For Immediate Release, September 30, 2015
Contact: Tierra Curry, (928) 522-3681, firstname.lastname@example.org
Two Prairie Butterflies Gain More Than 45,000 Acres of Protected Critical Habitat in
Minnesota, Wisconsin, Iowa, Michigan, Dakotas
MINNEAPOLIS— The U.S. Fish and Wildlife Service today finalized critical habitat protection for two rare prairie butterflies in six midwestern and Great Lakes states. The Dakota skipper is gaining 19,903 acres of protected habitat in Minnesota, North Dakota and South Dakota; the Poweshiek skipperling is gaining 25,888 acres of habitat protection in Iowa, Michigan, Minnesota, Wisconsin and the Dakotas. The inch-long orange and brown butterflies were protected under the Endangered Species Act in October 2014 due to widespread loss of the native prairie habitats they depend on for survival.
|Dakota skipper photo by Robert Dana, USFWS. Photos are available for media use.
“Endangered Species Act protection with designated critical habitat is the best way to make sure that species are not lost to extinction,” said Tierra Curry, a senior scientist at the Center for Biological Diversity. “It’s good news that these beautiful prairie butterflies now have the protection that will ensure they survive for generations to come.”
Protection for the Dakota skipper resulted from a landmark 2011 settlement between the Center and the Service to speed protection decisions for 757 imperiled plants and animals across the country. The Dakota skipper has been lost from 65 percent of its historical range and was listed as threatened with a special rule that facilitates agricultural activities in its habitat. The Service added the Poweshiek skipperling to the listing rule because it shares habitat with the Dakota skipper and is no longer being found in 95 percent of its historic range. Simultaneously protecting species with shared habitats is a more efficient use of agency resources than developing listing proposals individually.
Both butterflies are threatened by loss of native prairie vegetation to agriculture, development, altered fire patterns and groundwater depletion. They are also threatened by pesticides, drought and climate change. Today’s critical habitat designation includes both native prairie habitats and dispersal corridors to connect the remnant patches of prairie.
“Protecting high-quality prairie habitats for the butterflies will keep these special places safe and will also benefit many other imperiled species that need native prairie habitat to survive,” said Curry.
The Dakota skipper is a small butterfly with hooked antennae and a thick, muscular body that enables a faster, more powerful flight than other butterflies. Males are tawny-orange to brown on the back of their wings and dusty yellow-orange on the underside; females are darker with diffused orange and white spots. They once occurred in tall-grass and mixed-grass prairies of Illinois, Iowa, Minnesota, the Dakotas, Manitoba and Saskatchewan. They have been lost from Illinois and Iowa and in the United States are currently found only in western Minnesota, northeastern South Dakota and the eastern half of North Dakota. The butterfly was last seen in Illinois in 1888 and in Iowa in 1992.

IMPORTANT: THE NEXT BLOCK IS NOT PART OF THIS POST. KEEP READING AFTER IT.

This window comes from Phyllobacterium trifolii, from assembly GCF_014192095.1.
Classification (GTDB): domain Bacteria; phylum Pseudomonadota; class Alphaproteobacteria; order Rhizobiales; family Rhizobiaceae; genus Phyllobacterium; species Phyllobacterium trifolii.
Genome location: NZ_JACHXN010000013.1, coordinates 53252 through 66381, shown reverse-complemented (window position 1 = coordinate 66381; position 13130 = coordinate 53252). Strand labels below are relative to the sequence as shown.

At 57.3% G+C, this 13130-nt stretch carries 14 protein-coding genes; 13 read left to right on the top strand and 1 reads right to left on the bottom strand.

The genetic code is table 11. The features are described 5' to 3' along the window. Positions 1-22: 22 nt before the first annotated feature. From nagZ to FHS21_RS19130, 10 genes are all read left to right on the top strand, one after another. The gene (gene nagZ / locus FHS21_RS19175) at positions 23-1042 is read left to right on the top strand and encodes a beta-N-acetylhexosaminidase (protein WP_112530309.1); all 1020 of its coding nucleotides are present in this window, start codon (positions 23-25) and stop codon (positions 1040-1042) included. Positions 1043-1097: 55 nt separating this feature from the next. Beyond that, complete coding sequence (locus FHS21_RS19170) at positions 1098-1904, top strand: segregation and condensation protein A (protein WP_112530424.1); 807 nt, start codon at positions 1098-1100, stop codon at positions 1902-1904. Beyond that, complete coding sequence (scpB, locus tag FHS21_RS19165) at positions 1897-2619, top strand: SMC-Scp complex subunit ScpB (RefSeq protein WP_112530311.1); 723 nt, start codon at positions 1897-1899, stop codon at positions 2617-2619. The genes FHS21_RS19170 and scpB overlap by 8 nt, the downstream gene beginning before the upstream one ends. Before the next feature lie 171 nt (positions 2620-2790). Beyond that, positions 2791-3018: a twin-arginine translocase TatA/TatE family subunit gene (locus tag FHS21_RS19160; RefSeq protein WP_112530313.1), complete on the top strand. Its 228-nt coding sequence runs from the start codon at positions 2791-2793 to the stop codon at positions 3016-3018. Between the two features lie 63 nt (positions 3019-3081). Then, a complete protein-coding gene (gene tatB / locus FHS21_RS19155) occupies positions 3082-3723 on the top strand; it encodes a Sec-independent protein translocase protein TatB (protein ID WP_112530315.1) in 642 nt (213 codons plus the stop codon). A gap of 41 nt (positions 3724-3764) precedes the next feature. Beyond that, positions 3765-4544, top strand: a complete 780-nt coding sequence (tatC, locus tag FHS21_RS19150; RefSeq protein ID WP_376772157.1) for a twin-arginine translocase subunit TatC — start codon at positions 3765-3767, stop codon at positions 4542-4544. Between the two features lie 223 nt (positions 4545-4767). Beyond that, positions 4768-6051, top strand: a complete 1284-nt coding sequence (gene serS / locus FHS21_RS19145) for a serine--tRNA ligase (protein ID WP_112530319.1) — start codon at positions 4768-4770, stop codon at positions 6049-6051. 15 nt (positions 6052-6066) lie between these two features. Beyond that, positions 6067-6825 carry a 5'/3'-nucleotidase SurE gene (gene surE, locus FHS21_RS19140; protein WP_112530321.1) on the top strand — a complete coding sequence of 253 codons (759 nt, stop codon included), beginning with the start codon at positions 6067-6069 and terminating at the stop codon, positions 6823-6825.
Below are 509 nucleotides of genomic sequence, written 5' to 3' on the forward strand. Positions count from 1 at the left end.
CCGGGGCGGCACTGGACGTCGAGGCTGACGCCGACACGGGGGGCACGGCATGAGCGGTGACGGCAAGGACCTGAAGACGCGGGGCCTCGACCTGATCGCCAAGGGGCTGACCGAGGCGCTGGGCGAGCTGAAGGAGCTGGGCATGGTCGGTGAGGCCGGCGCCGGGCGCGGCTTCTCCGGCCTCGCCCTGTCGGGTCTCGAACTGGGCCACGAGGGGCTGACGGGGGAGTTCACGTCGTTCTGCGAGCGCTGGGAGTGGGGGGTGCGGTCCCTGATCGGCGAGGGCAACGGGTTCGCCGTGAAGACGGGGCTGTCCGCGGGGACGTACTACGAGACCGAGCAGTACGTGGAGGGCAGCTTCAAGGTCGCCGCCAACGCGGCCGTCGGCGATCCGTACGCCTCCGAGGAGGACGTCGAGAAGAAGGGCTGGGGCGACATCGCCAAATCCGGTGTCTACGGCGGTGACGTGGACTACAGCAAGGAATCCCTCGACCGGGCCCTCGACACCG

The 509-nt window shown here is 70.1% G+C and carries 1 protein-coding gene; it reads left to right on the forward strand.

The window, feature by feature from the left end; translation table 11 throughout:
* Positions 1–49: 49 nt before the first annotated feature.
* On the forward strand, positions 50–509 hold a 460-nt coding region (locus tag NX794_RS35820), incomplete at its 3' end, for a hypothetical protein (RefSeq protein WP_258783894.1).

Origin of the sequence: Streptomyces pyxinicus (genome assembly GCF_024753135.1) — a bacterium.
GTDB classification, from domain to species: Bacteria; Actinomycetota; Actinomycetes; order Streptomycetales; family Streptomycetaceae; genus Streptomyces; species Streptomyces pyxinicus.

Poweshiek skipperlings are small and slender-bodied. Their wings are dark brown with an orange band on top and whitish underneath. Skipperlings were once common and abundant throughout native prairies in eight states and Manitoba; this skipperling has been lost from Illinois and Indiana and was last seen in North Dakota in 2001, in Minnesota in 2007, and in Iowa and South Dakota in 2008. Small numbers survive in Michigan, Wisconsin and Manitoba.
The Dakota skipper was first identified as being in need of protection in 1978. The Service placed the Poweshiek skipperling on the candidate list in 2011.
In 2011 the Center and Service reached a settlement to speed protections for all the species on the candidate waiting list as of 2010, as well as a host of other species previously petitioned for protection. To date 149 plants and animals have received protection as a result of the agreement, and another 66 have been proposed for protection.
In total, for the Dakota skipper the Service is protecting approximately 19,903 acres of habitat in Chippewa, Clay, Kittson, Lincoln, Murray, Norman, Pipestone, Polk, Pope and Swift counties in Minnesota; McHenry, McKenzie, Ransom, Richland and Rolette counties in North Dakota; and Brookings, Day, Deuel, Grant, Marshall and Roberts counties in South Dakota.
For the Poweshiek skipperling, the Service is protecting approximately 25,888 acres of habitat in Cerro Gordo, Dickinson, Emmet, Howard, Kossuth and Osceola counties, Iowa; Hillsdale, Jackson, Lenawee, Livingston, Oakland and Washtenaw counties in Michigan; Chippewa, Clay, Cottonwood, Douglas, Kittson, Lac Qui Parle, Lincoln, Lyon, Mahnomen, Murray, Norman, Pipestone, Polk, Pope, Swift and Wilkin counties in Minnesota; Richland County, North Dakota; Brookings, Day, Deuel, Grant, Marshall, Moody and Roberts counties in South Dakota; and Green Lake and Waukesha counties in Wisconsin.
The Center for Biological Diversity is a national, nonprofit conservation organization with more than 900,000 members and online activists dedicated to the protection of endangered species and wild places.